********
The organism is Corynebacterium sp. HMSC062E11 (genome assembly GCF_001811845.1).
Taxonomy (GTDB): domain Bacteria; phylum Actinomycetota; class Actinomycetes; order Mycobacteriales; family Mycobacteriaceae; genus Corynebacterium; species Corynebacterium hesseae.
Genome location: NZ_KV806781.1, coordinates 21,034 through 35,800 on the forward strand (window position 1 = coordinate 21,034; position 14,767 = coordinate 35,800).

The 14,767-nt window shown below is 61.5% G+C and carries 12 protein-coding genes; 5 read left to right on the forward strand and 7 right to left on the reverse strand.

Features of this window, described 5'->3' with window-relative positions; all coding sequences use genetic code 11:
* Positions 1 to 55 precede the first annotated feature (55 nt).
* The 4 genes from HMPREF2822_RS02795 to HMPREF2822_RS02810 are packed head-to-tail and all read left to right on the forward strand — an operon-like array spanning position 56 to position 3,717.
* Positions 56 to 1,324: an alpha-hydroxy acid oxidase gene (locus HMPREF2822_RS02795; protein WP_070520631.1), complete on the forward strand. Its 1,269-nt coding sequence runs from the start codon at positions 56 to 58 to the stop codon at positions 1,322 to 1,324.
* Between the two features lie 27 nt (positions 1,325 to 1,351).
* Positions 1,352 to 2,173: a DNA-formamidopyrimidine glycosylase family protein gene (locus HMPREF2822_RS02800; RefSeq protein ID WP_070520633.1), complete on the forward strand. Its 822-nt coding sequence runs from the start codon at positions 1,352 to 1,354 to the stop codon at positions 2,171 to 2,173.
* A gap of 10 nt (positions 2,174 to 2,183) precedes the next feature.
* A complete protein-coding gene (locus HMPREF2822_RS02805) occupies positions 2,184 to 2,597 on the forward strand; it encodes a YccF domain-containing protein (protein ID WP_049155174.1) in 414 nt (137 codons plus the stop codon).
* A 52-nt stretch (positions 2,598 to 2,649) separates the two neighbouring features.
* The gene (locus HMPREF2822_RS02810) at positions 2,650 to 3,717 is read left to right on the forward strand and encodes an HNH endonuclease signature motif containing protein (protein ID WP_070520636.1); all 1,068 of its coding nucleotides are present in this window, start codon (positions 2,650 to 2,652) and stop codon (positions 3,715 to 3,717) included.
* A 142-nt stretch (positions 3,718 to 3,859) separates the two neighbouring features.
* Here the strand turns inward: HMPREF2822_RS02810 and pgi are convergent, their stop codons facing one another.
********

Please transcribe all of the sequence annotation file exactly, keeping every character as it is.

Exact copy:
The organism is Corynebacterium sp. HMSC062E11 (genome assembly GCF_001811845.1).
Taxonomy (GTDB): domain Bacteria; phylum Actinomycetota; class Actinomycetes; order Mycobacteriales; family Mycobacteriaceae; genus Corynebacterium; species Corynebacterium hesseae.
Genome location: NZ_KV806781.1, coordinates 21,034 through 35,800 on the forward strand (window position 1 = coordinate 21,034; position 14,767 = coordinate 35,800).

The 14,767-nt window shown below is 61.5% G+C and carries 12 protein-coding genes; 5 read left to right on the forward strand and 7 right to left on the reverse strand.

Features of this window, described 5'->3' with window-relative positions; all coding sequences use genetic code 11:
* Positions 1 to 55 precede the first annotated feature (55 nt).
* The 4 genes from HMPREF2822_RS02795 to HMPREF2822_RS02810 are packed head-to-tail and all read left to right on the forward strand — an operon-like array spanning position 56 to position 3,717.
* Positions 56 to 1,324: an alpha-hydroxy acid oxidase gene (locus HMPREF2822_RS02795; protein WP_070520631.1), complete on the forward strand. Its 1,269-nt coding sequence runs from the start codon at positions 56 to 58 to the stop codon at positions 1,322 to 1,324.
* Between the two features lie 27 nt (positions 1,325 to 1,351).
* Positions 1,352 to 2,173: a DNA-formamidopyrimidine glycosylase family protein gene (locus HMPREF2822_RS02800; RefSeq protein ID WP_070520633.1), complete on the forward strand. Its 822-nt coding sequence runs from the start codon at positions 1,352 to 1,354 to the stop codon at positions 2,171 to 2,173.
* A gap of 10 nt (positions 2,174 to 2,183) precedes the next feature.
* A complete protein-coding gene (locus HMPREF2822_RS02805) occupies positions 2,184 to 2,597 on the forward strand; it encodes a YccF domain-containing protein (protein ID WP_049155174.1) in 414 nt (137 codons plus the stop codon).
* A 52-nt stretch (positions 2,598 to 2,649) separates the two neighbouring features.
* The gene (locus HMPREF2822_RS02810) at positions 2,650 to 3,717 is read left to right on the forward strand and encodes an HNH endonuclease signature motif containing protein (protein ID WP_070520636.1); all 1,068 of its coding nucleotides are present in this window, start codon (positions 2,650 to 2,652) and stop codon (positions 3,715 to 3,717) included.
* A 142-nt stretch (positions 3,718 to 3,859) separates the two neighbouring features.
* Here the strand turns inward: HMPREF2822_RS02810 and pgi are convergent, their stop codons facing one another.